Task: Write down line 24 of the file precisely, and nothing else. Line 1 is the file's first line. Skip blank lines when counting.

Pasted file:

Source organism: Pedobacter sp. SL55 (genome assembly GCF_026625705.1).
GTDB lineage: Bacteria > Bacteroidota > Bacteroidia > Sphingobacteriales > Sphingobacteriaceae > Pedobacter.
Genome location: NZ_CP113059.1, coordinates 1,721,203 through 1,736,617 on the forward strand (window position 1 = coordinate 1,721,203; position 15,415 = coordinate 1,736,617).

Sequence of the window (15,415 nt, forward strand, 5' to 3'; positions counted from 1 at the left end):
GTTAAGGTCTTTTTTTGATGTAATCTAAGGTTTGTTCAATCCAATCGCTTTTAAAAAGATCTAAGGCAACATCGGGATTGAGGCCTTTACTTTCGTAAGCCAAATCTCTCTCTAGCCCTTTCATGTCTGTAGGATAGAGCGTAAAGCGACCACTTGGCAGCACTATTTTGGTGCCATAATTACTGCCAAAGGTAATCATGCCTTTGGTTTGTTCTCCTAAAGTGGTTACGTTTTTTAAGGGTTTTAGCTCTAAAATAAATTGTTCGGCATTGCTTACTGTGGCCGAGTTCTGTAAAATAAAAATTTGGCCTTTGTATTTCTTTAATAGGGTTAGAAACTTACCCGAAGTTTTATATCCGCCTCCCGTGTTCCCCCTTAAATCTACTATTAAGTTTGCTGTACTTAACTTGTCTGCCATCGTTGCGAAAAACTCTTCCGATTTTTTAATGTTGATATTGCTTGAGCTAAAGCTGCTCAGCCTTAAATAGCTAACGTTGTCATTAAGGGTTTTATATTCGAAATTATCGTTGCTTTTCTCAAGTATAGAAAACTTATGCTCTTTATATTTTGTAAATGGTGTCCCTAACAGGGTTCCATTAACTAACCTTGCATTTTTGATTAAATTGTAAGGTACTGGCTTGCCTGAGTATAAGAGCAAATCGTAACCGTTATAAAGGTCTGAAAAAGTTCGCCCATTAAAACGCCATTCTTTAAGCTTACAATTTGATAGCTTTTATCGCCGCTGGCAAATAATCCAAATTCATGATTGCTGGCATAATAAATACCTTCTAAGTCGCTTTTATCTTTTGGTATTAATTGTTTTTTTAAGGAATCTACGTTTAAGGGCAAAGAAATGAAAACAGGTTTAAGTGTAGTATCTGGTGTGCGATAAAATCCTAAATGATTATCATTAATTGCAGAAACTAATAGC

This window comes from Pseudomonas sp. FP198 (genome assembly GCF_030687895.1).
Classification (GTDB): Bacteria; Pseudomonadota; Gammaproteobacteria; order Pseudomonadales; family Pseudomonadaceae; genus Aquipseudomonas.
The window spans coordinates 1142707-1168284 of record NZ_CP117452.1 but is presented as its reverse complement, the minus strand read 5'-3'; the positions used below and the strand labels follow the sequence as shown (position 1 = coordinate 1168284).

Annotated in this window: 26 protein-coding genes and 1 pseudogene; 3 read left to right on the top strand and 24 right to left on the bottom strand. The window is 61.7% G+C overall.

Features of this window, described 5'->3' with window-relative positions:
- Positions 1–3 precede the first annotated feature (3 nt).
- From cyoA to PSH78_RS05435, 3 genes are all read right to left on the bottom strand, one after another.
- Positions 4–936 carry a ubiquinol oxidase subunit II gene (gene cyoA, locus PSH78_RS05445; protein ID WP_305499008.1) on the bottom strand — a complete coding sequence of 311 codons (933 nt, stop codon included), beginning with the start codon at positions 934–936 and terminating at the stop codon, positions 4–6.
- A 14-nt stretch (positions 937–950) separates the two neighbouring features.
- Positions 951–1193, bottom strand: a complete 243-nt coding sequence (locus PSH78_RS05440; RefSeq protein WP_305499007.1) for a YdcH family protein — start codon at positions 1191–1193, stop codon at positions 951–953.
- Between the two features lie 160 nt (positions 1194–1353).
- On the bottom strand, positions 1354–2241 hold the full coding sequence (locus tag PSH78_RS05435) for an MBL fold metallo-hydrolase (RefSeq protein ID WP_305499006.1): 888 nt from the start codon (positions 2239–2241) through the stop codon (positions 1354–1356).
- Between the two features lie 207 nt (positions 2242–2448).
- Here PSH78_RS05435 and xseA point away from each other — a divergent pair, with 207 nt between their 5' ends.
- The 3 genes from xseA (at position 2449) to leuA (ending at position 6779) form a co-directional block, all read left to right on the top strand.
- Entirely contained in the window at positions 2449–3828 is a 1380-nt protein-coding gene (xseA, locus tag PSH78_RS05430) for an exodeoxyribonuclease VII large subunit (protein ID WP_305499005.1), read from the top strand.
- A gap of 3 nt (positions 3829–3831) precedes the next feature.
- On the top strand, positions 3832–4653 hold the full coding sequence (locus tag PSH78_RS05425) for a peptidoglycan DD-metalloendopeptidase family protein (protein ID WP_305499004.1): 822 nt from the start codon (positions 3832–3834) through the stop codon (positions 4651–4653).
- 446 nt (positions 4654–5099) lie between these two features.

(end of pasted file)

- 446 nt (positions 4654–5099) lie between these two features.